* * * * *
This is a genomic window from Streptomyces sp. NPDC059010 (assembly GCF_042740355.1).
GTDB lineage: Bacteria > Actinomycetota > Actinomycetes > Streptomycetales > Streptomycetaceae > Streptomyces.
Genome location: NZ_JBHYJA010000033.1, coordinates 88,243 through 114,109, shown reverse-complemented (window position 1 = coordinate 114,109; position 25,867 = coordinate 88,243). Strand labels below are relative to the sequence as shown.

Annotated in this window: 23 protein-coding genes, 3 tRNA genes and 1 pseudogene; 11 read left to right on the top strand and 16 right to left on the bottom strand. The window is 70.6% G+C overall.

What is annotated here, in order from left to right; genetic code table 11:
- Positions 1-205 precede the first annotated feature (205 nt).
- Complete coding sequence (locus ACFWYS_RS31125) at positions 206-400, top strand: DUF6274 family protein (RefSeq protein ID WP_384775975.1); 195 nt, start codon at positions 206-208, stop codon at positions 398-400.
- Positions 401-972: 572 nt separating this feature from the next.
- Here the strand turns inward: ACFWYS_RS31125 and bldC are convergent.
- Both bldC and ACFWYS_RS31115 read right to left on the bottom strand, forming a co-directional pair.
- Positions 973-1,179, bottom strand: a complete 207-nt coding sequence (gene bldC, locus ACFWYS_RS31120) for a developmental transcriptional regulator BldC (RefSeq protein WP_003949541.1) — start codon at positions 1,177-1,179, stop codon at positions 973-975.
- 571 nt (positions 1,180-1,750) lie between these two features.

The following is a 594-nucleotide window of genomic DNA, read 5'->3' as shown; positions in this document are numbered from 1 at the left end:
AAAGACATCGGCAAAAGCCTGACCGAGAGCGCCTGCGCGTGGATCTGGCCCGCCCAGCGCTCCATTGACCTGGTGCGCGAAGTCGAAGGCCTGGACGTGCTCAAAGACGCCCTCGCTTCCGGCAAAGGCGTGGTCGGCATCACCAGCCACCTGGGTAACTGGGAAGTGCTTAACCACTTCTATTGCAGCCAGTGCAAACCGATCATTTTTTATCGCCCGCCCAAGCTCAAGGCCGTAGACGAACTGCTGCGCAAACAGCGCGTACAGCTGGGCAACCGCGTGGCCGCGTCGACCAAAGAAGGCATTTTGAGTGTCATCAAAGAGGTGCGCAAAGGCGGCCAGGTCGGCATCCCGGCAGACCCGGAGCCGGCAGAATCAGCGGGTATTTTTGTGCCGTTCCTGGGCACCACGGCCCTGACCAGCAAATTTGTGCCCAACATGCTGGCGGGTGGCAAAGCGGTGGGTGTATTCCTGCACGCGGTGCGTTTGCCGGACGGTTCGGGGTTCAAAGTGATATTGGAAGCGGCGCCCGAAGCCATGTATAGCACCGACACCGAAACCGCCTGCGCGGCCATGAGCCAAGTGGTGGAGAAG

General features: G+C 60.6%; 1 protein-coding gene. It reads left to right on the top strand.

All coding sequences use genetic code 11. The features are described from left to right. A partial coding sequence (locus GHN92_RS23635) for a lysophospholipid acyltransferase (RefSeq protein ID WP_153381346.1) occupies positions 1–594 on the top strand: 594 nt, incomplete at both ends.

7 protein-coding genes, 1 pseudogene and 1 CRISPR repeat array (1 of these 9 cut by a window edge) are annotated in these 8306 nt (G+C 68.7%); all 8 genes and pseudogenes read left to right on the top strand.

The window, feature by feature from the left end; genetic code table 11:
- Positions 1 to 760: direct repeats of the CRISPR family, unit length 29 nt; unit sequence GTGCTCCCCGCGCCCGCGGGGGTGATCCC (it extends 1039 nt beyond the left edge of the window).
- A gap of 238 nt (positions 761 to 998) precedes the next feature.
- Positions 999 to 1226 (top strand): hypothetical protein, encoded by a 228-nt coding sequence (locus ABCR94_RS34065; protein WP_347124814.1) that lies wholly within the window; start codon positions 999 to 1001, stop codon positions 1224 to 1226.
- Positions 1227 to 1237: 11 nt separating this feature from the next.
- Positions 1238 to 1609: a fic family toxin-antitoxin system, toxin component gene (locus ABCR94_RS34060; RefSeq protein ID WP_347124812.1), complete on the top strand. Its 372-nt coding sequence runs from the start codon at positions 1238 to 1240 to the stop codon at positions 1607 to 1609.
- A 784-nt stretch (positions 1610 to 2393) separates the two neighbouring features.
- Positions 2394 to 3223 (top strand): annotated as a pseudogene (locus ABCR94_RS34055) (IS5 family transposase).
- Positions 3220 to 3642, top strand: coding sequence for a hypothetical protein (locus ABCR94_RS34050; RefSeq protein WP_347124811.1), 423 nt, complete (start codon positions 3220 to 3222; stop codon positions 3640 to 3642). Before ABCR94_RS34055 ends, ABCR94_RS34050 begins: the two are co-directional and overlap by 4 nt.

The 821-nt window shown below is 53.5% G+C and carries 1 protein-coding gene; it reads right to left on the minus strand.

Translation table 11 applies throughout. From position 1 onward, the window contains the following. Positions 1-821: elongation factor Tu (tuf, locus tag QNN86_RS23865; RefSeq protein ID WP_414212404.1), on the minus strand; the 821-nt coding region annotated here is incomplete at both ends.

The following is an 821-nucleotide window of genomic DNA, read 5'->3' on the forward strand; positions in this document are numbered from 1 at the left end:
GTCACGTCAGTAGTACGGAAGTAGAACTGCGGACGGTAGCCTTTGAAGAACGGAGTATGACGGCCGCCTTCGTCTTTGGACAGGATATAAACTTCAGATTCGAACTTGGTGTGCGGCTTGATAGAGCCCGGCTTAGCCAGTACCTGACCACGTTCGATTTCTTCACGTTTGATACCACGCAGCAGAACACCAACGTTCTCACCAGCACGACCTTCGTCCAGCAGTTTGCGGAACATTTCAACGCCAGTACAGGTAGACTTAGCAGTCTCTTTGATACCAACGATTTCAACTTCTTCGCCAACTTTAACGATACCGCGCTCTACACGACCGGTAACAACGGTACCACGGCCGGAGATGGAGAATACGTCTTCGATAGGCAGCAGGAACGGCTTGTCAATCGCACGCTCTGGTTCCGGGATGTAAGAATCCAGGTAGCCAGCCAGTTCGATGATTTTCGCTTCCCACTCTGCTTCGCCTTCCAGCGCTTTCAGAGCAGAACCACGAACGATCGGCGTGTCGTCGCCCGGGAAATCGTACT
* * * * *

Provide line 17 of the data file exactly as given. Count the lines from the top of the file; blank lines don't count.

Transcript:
7 protein-coding genes, 1 pseudogene and 1 CRISPR repeat array (1 of these 9 cut by a window edge) are annotated in these 8306 nt (G+C 68.7%); all 8 genes and pseudogenes read left to right on the top strand.